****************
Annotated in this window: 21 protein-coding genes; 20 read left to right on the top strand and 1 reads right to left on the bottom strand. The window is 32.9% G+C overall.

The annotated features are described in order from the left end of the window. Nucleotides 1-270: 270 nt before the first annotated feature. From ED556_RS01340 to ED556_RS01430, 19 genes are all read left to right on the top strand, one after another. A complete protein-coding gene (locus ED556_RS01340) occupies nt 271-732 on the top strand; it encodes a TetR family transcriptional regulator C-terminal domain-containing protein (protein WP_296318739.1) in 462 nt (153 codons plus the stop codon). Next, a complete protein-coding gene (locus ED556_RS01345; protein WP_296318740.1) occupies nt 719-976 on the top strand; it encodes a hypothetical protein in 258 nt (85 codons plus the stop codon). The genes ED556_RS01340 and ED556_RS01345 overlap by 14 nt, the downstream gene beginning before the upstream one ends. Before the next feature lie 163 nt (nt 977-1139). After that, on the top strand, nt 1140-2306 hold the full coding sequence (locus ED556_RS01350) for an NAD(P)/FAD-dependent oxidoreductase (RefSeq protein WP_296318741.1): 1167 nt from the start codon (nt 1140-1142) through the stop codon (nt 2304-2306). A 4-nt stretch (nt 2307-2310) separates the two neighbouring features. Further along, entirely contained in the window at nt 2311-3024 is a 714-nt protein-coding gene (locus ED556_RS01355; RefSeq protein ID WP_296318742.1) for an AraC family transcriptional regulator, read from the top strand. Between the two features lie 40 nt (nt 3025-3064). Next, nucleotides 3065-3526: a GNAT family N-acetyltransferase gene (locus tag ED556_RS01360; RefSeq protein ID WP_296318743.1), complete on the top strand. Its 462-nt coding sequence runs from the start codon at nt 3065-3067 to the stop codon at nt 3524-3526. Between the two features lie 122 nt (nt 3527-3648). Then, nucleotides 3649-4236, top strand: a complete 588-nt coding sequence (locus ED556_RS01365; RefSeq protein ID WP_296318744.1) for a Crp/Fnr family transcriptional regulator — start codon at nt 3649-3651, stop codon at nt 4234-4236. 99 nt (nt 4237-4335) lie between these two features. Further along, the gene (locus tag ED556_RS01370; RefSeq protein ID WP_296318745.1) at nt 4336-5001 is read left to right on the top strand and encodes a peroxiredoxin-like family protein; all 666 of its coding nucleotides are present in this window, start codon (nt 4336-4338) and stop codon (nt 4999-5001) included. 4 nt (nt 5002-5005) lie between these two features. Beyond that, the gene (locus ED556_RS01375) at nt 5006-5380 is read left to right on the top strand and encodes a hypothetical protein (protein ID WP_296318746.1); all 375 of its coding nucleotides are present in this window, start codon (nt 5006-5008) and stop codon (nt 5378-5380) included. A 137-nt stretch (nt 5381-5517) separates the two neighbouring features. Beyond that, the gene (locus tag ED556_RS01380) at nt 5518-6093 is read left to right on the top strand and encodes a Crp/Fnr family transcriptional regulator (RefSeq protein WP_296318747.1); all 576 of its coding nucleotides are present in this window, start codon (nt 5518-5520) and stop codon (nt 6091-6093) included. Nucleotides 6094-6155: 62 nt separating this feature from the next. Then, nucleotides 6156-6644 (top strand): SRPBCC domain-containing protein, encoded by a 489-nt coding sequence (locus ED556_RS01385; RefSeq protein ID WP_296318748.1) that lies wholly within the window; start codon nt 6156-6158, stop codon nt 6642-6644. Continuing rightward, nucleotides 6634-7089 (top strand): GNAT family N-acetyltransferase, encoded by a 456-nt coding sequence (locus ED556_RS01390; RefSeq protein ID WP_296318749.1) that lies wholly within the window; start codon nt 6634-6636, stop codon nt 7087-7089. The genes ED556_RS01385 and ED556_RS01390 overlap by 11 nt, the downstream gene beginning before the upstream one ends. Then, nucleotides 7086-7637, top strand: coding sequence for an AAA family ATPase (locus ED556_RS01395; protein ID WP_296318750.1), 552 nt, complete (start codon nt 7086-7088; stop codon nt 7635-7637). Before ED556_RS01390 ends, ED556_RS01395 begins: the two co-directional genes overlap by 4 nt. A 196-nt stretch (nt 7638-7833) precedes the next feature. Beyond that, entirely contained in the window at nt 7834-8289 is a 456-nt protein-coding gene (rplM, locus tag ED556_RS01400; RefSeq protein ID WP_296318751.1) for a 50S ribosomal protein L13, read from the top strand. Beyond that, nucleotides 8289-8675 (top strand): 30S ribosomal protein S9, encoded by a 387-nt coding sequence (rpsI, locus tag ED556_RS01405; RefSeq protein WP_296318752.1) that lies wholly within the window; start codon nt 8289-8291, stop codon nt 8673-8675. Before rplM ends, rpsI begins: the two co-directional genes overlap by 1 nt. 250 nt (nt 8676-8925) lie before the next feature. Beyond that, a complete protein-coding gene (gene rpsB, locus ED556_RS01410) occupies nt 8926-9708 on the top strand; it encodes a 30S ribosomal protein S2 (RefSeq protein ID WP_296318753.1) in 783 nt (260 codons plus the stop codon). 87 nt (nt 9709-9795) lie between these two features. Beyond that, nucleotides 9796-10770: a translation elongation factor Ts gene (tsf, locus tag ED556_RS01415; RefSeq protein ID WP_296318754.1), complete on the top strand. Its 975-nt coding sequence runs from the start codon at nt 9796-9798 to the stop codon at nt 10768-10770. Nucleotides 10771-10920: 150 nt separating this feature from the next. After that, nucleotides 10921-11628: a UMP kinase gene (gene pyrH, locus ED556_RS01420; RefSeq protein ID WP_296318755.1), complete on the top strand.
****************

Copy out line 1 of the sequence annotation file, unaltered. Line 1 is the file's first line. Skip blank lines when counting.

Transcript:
Annotated in this window: 21 protein-coding genes; 20 read left to right on the top strand and 1 reads right to left on the bottom strand. The window is 32.9% G+C overall.